For a space shoot-'em-up, the series also touches on some timely themes. Star Wars continues to provide a metaphor for the insidiousness of evil, with an oily ambassador chuckling that "the Empire is finally lining some pockets" as he laughs off slavery and munches canapés. Children thoughtlessly repeat their parents' bigotry, while Obi-Wan himself grapples with his responsibility to the next generation.
The interplay between McGregor and feisty Vivien Lyra Blair are a lot of fun as the opening episodes set up the show along similar lines to The Mandalorian, in which our tough hero took Baby Yoda under his wing. Where that borrowed from samurai classic Lone Wolf and Cub, the Obi-Wan series recalls Luc Besson's 1994 hitman classic Leon: The Professional. Which is surely deliberate, given that Leon starred Natalie Portman just a few years before she became the key character in the Star Wars prequels. Like mother, like daughter.
Prequel, sequel, or sequel to a prequel?
So what exactly is this series, anyway? Taking place between the end of Revenge of the Sith and the beginning of A New Hope, it's both a prequel and a sequel to a prequel. Let's call it an in-between-quel. That illustrates one of the quirks of Star Wars in 2022: Without movies on the horizon to carry the saga forward, the franchise continually chases its own tail in ever smaller gaps between previous adventures. From Rogue One and Solo to The Mandalorian and The Book of Boba Fett to forthcoming, and , Disney's Star Wars stewards seem determined to cram every new series into the same few decades of galactic history we've seen many times before. This repetition and familiarity particularly effects Obi-Wan's story, as Revenge of the Sith and A New Hope already dovetail neatly into one another.
So the question this new series wrestles with is the. How long can Star Wars keep covering the same ground? This galaxy may be far, far away, but it never seems to get any bigger.
Fortunately, Obi-Wan's creators also know this, and while we start with "Ben" working as a meat-packer on Tatooine they waste no time setting off for pastures new. The desert planet was the setting for The Mandalorian and the The Book of Boba Fett, and frankly the latter show really suffered for being stuck in the same place. Instead, the Obi-Wan show pulls a neat switcheroo, sending our hero on a mission not to protect Luke, as you might expect, but something else that opens up the scope for a satisfying galaxy-spanning adventure.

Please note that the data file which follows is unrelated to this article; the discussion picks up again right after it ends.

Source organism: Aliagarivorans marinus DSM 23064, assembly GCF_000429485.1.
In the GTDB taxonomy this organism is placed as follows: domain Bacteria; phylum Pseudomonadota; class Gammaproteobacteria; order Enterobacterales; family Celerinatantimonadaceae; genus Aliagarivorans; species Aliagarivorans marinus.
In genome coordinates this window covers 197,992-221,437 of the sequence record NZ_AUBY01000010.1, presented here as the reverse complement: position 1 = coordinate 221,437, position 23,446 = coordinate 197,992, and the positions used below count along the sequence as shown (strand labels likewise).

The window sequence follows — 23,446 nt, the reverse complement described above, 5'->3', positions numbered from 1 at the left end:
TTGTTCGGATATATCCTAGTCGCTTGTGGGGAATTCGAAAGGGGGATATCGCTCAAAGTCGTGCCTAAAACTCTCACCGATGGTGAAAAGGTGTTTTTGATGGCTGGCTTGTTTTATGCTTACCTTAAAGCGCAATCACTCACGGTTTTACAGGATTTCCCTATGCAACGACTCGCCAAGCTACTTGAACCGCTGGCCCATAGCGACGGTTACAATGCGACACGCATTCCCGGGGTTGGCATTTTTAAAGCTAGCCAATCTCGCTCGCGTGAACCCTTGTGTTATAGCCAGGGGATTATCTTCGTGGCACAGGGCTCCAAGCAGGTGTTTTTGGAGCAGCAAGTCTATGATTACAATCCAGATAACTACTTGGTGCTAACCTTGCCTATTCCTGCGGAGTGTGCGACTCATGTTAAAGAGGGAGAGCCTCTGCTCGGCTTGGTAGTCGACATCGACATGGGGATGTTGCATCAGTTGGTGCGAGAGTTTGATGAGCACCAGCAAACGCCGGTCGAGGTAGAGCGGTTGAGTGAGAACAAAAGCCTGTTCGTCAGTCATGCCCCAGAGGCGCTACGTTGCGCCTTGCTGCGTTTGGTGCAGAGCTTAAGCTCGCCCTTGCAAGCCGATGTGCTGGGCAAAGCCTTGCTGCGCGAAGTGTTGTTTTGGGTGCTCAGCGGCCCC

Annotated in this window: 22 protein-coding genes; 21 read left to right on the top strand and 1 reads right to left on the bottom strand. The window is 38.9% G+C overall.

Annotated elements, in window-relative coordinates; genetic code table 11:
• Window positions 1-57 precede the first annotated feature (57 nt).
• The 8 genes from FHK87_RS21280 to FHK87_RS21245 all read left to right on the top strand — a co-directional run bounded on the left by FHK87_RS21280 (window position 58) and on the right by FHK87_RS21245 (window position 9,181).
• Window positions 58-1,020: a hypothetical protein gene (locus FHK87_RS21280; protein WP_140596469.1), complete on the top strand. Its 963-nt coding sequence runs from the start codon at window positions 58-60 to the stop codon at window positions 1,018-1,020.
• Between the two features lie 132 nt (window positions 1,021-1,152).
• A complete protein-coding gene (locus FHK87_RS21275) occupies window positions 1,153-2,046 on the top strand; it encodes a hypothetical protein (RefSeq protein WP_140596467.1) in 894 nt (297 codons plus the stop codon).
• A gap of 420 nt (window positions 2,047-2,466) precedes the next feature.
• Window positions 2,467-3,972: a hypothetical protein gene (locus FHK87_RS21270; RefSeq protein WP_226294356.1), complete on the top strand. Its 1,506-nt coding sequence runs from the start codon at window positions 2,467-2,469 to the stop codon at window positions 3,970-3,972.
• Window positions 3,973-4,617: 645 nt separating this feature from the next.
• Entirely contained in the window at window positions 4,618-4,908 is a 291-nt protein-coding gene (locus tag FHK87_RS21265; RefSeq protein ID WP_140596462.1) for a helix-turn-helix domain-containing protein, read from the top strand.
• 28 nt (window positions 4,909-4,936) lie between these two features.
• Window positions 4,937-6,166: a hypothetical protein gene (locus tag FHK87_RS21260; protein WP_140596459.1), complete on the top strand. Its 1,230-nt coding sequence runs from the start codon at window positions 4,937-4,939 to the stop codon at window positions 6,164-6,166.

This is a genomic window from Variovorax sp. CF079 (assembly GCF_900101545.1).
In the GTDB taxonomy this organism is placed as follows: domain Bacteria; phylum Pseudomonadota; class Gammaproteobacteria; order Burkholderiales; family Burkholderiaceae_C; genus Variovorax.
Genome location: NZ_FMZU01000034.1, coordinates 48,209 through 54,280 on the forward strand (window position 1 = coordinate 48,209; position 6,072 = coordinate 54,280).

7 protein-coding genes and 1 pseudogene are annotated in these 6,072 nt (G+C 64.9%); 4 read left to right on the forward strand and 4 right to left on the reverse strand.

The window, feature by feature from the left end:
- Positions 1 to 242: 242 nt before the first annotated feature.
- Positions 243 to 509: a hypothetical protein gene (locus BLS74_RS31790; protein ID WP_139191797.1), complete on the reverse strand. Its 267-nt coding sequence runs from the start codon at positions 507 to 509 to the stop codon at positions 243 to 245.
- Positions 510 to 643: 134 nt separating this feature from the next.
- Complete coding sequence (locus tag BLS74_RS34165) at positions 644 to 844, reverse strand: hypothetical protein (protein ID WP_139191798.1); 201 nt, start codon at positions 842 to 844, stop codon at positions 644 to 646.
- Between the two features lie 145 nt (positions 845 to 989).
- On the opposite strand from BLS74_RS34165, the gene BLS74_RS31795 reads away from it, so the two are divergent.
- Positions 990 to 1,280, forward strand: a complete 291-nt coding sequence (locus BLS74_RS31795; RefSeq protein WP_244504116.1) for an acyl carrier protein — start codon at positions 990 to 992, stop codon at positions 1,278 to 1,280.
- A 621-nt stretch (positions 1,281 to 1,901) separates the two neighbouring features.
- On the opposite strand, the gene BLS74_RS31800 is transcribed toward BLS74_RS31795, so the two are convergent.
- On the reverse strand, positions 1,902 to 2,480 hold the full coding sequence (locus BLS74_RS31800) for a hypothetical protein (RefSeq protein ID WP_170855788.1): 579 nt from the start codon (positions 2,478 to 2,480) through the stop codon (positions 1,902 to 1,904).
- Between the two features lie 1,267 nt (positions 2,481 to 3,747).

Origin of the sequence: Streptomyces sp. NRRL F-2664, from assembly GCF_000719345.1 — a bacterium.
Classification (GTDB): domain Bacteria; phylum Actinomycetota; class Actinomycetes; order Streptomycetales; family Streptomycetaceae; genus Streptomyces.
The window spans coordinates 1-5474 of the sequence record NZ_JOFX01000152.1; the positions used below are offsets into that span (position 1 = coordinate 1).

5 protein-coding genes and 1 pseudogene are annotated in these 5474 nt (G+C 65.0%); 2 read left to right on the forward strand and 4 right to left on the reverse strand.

Admittedly, while the series benefits from leaving the over-familiar Tatooine, the new setting it jumps to also looks kind of familiar. Specifically, episode 2 looks like one of those Marvel TV shows like Daredevil where everybody kicks the crap out of each other on rooftops at night and you can't see a thing. Still, the series wrings out more tension than you'd expect from a situation where you already know who can die and who can't.
With blaster battles and bounty hunter droids and sneering Imperials, it's all satisfyingly Star Wars, with some nifty worldbuilding like battered drug dealers and a poignant cameo that stops Obi-Wan in his tracks. On top of that are fun new characters -- look out for Flea from the Red Hot Chilli Peppers, plus Kumail Nanjiani clearly having the time of his life -- combined with compelling conflicts for the characters we know.
It turns out even when you think he's a beaten man, Obi-Wan Kenobi still has a few tricks up his sleeve. And while we're yet to see how the full series unfolds, this latest series shows there's life in Star Wars yet.
The rest of the series drops each Wednesday, starting with episode 3 on June 1 -- check out the full. In the meantime, geek out with our in-depth recaps and deep dive into each episode's easter eggs, character arcs and cameos.